It’s been a big year for big cats and a bad year for the bad guys of Tiger King. Thanks to season one of the hit Netflix docuseries, which PETA Foundation Deputy General Counsel for Captive Animal Law Enforcement Brittany Peet appeared in, the world got to know Joseph Maldonado-Passage (aka “Joe Exotic,” whose roadside zoo PETA had targeted for years) and learned of the animal abuser’s 2019 murder-for-hire and wildlife-crimes convictions. But what about the other villains the self-proclaimed “tiger king” shared his 15 minutes of infamy with—or the big cats they each exploited? Will Netflix’s upcoming Tiger King 2 tell of Bhagavan “Doc” Antle’s, Jeff Lowe’s, or Tim Stark’s fall from grace? Will it accurately depict Carole Baskin and the important work she and her accredited sanctuary do for captive big cats? Will it touch on how the dominos of the big-cat cub-petting industry continue to fall as a result of PETA’s victories in the courtroom?
As you gear up for Tiger King 2’s premiere, relive the excitement of all the times we’ve won big for big cats and others since the show’s debut season first aired.
PETA: 1, Tim Stark: 0
For years, Stark tore big-cat cubs away from their mothers, amputated their claws, and used them as photo props to line his pockets. But shortly after Tiger King aired, PETA caught up with him: In a precedent-setting victory against Stark and Wildlife in Need (WIN), his now-defunct roadside zoo, it was held that prematurely separating big-cat cubs from their mothers, declawing them, and using them for public encounters violate the federal Endangered Species Act (ESA).
PETA: 2, Tim Stark: 0
As part of our victory in that ESA case, 25 big cats were transferred from Stark and Lowe, his former business partner, to accredited sanctuaries. Stark, his ex-wife, and WIN were also permanently barred from owning or possessing big cats without court approval and now owe us more than $753,000 in legal fees and costs.
‘Tiger King Park’ Officially Becomes Tigerless
The U.S. Department of Justice (DOJ) cited PETA’s ESA victories—including in litigation against Lowe—in its own lawsuit against him …
It’s official: There are NO tigers left at Tiger King Park!
69 big cats have been seized for “ongoing Endangered Species Act violations”, just in time for #EndangeredSpeciesDay.
PETA provided some of the key evidence cited in the government’s warrant. https://t.co/GcfpN9QDTn
— PETA (@peta) May 21, 2021
… which led officials to seize more than 69 protected big cats (lions, tigers, lion-tiger hybrids, and a jaguar) from Tiger King Park. The DOJ’s search and seizure warrant was based in part on evidence obtained by PETA’s lawyers in January 2021, including admissions that they had elicited regarding ongoing big-cat breeding (in violation of a court order) and the “neurotic behavior” of a jaguar as well as testimony elicited from Lowe that he had housed big-cat cubs and juveniles in his home and let employees take the cubs home with them. Authorities later transferred 61 other animals (including a porcupine, a camel, bobcats, lemurs, and raccoons) Lowe and his wife, Lauren Lowe, had signed over to the government.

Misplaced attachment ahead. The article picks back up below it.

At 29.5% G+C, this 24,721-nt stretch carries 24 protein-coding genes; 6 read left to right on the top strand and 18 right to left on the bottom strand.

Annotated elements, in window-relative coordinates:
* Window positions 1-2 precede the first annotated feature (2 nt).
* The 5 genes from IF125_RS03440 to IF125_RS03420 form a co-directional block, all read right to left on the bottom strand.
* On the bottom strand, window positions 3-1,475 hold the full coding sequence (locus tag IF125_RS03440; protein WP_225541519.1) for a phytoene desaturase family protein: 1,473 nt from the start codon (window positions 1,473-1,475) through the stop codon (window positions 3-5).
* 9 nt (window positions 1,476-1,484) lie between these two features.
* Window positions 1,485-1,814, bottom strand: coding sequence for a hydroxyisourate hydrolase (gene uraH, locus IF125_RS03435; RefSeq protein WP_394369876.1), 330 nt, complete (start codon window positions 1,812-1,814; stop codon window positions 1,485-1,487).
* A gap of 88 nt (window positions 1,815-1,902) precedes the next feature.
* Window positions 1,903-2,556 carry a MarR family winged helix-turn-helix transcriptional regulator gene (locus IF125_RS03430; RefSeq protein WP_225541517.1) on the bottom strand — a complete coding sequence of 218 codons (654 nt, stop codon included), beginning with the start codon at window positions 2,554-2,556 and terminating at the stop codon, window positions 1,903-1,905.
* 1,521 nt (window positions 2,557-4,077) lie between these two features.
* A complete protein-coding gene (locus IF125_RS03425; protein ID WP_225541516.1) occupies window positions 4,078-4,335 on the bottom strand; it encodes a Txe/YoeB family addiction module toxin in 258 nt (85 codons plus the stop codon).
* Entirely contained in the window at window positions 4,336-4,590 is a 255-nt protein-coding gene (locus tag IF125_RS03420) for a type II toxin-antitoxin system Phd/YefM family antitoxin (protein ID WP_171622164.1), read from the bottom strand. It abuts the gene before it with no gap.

‘Doc’ Antle to Face the Courtroom—and the Consequences
Notorious wildlife exploiter Antle, another Tiger King villain, was indicted in October 2020 and charged with one felony count of wildlife trafficking, one felony count of conspiracy to traffic in wildlife, and 13 additional misdemeanor charges, including cruelty to animals, in Virginia. His charges stem from his alleged involvement in trafficking in lions with the owner of the now-defunct Wilson’s Wild Animal Park, Keith Wilson, who faces similar charges. Virginia officials seized more than 100 animals from the roadside zoo after PETA filed complaints with the state.
PETA Exposes Zoological Wildlife Foundation
Most recently, after PETA reported that a Zoological Wildlife Foundation (ZWF) visitor had been bitten by a lion cub being used for photo ops, the U.S. Department of Agriculture issued multiple critical citations to the shady roadside zoo. The agency then went a step further and issued it an official warning over the incidents. This means that if these violations reoccur, ZWF could face civil penalties or other sanctions, including criminal prosecution.
ZWF’s owner, felon Mario Tabraue, was sentenced to 100 years in prison after he was busted for using his exotic-animal business as a front for a drug-smuggling operation and was implicated in the dismemberment and burning of the remains of a former federal informant. (Tabraue was released after serving only 12 years when he testified against other criminals.)
Nearly every animal abuser featured in Tiger King is now in custody, out of business, or facing lawsuits or criminal charges.
The use of big cats for photo ops has plummeted following the first season Tiger King, which makes us hopeful that season two will rightly use its platform to open the public’s eyes to the abuse and neglect of big cats and other animals, not just the personalities of those who exploit them.
Be a True King or Queen for Tigers
Tiger King shone a light on the cruel tiger-cub petting industry, and it probably left you wondering what you can do to help prevent these animals from being exploited. To help end public contact with tigers and other big cats as well as private breeding and possession of them, please let your U.S. representative and senators know that you support the Big Cat Public Safety Act, which would end big-cat cub petting and private ownership of dangerous big cats:
And remember, helping animals trapped at shoddy roadside zoos and other highway hellholes can be as simple as staying away from these facilities. Please, never support abusive animal shows or exhibits.